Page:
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  • Portrait of Hanin Karawani with Humboldt scarf.

    Hanin Karawani Khoury investigates not only the consequences of age-related hearing loss but also the effects of bilingualism on listening comprehension in noisy environments. Universität Oldenburg / Matthias Knust

Research goal: good hearing for longer

Hanin Karawani Khoury normally conducts her research at the University of Haifa in Israel.. Now the hearing scientist is spending a year at the University of Oldenburg on a Humboldt Research Fellowship

Hanin Karawani Khoury normally conducts her research at the University of Haifa in Israel, more than 4,000 kilometres away from Oldenburg. Now the hearing scientist is spending a year at the University of Oldenburg on a Humboldt Research Fellowship and working with an interdisciplinary team in the Cluster of Excellence Hearing4All. Her focus is the link between age-related hearing loss and cognitive decline —and how to delay these processes.

If you want to change not just your degree programme but also your university a week before the semester begins, you have to resort to unusual measures. Dr. Hanin Karawani Khoury knows this from experience. When she decided to transfer to the University of Haifa after a successful year as a pharmacy student at the Hebrew University of Jerusalem, the deadline for enrolment had long since passed. She decided to contact the board of the Department of Communication Sciences and Disorders directly, and she must have been convincing, because within a week Karawani Khoury had transferred to the university in northern Israel, where today, 20 years later, she is a successful researcher and head of the AudioNeuro Lab based at the university’s Faculty of Social Welfare and Health Sciences. “If you want a door to open, you have to push it,” says the 39-year-old. “That’s what I always try to teach my students.”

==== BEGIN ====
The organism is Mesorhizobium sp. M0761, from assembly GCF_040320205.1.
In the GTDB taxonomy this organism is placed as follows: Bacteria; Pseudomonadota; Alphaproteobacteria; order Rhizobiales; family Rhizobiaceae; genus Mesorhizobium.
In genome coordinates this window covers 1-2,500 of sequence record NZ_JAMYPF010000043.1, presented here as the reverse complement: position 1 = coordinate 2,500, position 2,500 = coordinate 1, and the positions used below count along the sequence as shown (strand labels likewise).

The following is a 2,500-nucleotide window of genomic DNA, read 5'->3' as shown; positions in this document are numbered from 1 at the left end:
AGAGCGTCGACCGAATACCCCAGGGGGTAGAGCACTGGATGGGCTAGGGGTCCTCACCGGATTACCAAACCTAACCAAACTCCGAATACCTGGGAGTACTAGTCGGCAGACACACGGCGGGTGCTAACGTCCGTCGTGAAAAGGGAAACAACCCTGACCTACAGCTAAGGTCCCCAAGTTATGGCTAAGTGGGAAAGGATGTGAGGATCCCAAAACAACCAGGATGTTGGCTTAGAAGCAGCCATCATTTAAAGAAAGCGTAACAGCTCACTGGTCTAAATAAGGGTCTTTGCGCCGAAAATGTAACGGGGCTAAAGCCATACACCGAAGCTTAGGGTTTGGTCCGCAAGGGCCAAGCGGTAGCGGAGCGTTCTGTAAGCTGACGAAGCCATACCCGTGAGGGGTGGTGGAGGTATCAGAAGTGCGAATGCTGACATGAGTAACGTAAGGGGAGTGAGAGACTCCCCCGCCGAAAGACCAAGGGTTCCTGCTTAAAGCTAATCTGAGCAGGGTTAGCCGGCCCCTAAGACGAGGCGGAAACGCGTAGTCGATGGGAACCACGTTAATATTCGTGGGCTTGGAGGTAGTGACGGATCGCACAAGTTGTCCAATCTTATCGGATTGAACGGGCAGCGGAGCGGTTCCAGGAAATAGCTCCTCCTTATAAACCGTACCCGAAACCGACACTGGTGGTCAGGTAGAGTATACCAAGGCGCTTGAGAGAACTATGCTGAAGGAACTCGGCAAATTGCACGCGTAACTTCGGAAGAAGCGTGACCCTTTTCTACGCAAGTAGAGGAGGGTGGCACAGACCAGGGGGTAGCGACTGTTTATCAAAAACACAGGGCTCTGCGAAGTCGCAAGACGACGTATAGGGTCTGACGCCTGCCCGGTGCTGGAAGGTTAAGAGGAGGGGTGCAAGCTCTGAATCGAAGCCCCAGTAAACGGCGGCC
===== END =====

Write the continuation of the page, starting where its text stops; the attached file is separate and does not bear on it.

Since then, Karawani Khoury has opened numerous doors for herself. In 2008 she received her bachelor’s degree with honours in her chosen degree programme, Communication Sciences and Disorders. This meant that she was able to go straight on to doing a doctorate on auditory learning. At the same time, she worked as a clinical audiologist and speech pathologist at Rambam Hospital in Haifa. Once she had completed her doctorate she headed to the US, where she spent two years as a postdoctoral scientist at the University of Maryland, before returning to Haifa in 2018. Working with a team of five doctoral and eight master’s students, her research centres on how auditory processing changes across a person’s life span. This research focus has now brought her as an Alexander von Humboldt Foundation fellow to the University of Oldenburg and the Cluster of Excellence Hearing4All – “one of the best locations in the world for hearing research”, as she is quick to point out.

Slowing down hearing loss